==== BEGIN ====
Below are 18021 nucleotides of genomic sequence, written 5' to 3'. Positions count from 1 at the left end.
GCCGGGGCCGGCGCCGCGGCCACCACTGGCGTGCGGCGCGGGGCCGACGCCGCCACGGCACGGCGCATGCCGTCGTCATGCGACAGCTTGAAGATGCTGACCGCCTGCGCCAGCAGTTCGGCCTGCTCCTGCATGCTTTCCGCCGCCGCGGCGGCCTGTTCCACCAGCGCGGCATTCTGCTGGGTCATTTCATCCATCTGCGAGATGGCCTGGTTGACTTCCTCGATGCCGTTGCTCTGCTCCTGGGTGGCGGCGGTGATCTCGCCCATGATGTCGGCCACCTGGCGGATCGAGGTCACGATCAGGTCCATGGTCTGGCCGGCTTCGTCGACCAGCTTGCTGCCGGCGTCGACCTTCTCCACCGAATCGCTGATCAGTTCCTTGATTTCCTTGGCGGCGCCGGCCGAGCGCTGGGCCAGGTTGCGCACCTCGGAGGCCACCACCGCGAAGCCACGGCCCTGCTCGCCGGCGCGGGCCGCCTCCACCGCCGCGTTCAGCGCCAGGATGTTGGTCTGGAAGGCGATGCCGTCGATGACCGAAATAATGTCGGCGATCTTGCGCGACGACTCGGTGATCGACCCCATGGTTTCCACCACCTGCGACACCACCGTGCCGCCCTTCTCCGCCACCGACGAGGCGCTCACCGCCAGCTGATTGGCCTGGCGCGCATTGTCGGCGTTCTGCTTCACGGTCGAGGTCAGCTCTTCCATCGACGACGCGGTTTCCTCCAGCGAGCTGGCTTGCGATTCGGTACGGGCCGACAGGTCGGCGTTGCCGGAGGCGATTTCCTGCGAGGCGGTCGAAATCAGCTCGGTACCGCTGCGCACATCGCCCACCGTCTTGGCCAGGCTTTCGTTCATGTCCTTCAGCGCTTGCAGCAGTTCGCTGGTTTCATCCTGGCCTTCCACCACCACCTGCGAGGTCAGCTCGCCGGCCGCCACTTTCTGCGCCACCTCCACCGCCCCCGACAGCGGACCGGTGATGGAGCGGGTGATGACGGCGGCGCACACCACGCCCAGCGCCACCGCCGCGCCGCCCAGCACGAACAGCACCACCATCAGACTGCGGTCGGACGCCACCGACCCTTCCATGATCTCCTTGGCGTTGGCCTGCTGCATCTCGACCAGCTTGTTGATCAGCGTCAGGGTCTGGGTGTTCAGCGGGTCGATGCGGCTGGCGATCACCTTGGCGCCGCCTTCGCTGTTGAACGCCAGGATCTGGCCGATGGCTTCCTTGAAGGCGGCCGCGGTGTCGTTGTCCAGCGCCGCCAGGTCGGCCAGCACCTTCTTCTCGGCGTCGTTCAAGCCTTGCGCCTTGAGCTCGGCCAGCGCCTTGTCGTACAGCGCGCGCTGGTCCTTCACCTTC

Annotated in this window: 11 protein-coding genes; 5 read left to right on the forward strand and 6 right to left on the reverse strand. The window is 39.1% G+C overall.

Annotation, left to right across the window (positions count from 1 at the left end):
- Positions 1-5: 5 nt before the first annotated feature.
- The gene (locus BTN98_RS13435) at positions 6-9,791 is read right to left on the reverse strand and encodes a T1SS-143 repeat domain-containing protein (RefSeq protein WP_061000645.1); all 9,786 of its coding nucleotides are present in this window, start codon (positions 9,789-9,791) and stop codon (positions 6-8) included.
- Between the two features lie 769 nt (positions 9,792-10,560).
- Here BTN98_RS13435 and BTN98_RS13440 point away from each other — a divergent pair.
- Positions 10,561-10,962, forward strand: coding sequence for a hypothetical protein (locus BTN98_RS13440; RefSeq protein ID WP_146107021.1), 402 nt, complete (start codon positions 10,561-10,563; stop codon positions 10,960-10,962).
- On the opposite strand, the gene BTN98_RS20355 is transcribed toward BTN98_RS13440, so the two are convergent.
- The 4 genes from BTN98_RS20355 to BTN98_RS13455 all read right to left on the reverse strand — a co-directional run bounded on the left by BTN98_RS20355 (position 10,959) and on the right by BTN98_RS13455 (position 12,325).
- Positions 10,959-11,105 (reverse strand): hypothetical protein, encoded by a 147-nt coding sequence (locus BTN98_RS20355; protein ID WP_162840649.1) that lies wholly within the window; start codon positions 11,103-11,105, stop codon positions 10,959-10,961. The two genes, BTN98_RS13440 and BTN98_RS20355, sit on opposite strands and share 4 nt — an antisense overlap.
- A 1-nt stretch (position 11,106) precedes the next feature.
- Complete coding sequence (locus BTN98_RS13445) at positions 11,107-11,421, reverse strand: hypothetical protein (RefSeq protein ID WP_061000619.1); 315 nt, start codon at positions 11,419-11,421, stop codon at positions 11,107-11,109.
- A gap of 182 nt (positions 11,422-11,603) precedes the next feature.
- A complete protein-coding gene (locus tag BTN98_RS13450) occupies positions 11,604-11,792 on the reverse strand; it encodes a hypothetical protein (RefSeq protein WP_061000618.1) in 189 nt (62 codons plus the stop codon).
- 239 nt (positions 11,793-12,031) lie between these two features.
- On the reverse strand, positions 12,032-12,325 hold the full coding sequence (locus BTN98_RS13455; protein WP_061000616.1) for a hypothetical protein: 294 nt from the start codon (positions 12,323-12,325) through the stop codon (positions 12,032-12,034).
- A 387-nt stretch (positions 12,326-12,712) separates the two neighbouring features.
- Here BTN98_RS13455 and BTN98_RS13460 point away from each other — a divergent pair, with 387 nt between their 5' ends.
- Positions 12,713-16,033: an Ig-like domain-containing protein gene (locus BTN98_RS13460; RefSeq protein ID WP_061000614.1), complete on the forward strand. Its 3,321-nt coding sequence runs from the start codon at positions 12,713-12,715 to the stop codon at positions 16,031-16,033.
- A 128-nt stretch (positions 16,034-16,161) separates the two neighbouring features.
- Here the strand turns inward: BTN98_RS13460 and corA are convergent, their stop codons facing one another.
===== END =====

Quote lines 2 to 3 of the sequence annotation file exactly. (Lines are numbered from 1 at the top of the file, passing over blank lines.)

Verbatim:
GCCGGGGCCGGCGCCGCGGCCACCACTGGCGTGCGGCGCGGGGCCGACGCCGCCACGGCACGGCGCATGCCGTCGTCATGCGACAGCTTGAAGATGCTGACCGCCTGCGCCAGCAGTTCGGCCTGCTCCTGCATGCTTTCCGCCGCCGCGGCGGCCTGTTCCACCAGCGCGGCATTCTGCTGGGTCATTTCATCCATCTGCGAGATGGCCTGGTTGACTTCCTCGATGCCGTTGCTCTGCTCCTGGGTGGCGGCGGTGATCTCGCCCATGATGTCGGCCACCTGGCGGATCGAGGTCACGATCAGGTCCATGGTCTGGCCGGCTTCGTCGACCAGCTTGCTGCCGGCGTCGACCTTCTCCACCGAATCGCTGATCAGTTCCTTGATTTCCTTGGCGGCGCCGGCCGAGCGCTGGGCCAGGTTGCGCACCTCGGAGGCCACCACCGCGAAGCCACGGCCCTGCTCGCCGGCGCGGGCCGCCTCCACCGCCGCGTTCAGCGCCAGGATGTTGGTCTGGAAGGCGATGCCGTCGATGACCGAAATAATGTCGGCGATCTTGCGCGACGACTCGGTGATCGACCCCATGGTTTCCACCACCTGCGACACCACCGTGCCGCCCTTCTCCGCCACCGACGAGGCGCTCACCGCCAGCTGATTGGCCTGGCGCGCATTGTCGGCGTTCTGCTTCACGGTCGAGGTCAGCTCTTCCATCGACGACGCGGTTTCCTCCAGCGAGCTGGCTTGCGATTCGGTACGGGCCGACAGGTCGGCGTTGCCGGAGGCGATTTCCTGCGAGGCGGTCGAAATCAGCTCGGTACCGCTGCGCACATCGCCCACCGTCTTGGCCAGGCTTTCGTTCATGTCCTTCAGCGCTTGCAGCAGTTCGCTGGTTTCATCCTGGCCTTCCACCACCACCTGCGAGGTCAGCTCGCCGGCCGCCACTTTCTGCGCCACCTCCACCGCCCCCGACAGCGGACCGGTGATGGAGCGGGTGATGACGGCGGCGCACACCACGCCCAGCGCCACCGCCGCGCCGCCCAGCACGAACAGCACCACCATCAGACTGCGGTCGGACGCCACCGACCCTTCCATGATCTCCTTGGCGTTGGCCTGCTGCATCTCGACCAGCTTGTTGATCAGCGTCAGGGTCTGGGTGTTCAGCGGGTCGATGCGGCTGGCGATCACCTTGGCGCCGCCTTCGCTGTTGAACGCCAGGATCTGGCCGATGGCTTCCTTGAAGGCGGCCGCGGTGTCGTTGTCCAGCGCCGCCAGGTCGGCCAGCACCTTCTTCTCGGCGTCGTTCAAGCCTTGCGCCTTGAGCTCGGCCAGCGCCTTGTCGTACAGCGCGCGCTGGTCCTTCACCTTC

Annotated in this window: 11 protein-coding genes; 5 read left to right on the forward strand and 6 right to left on the reverse strand. The window is 39.1% G+C overall.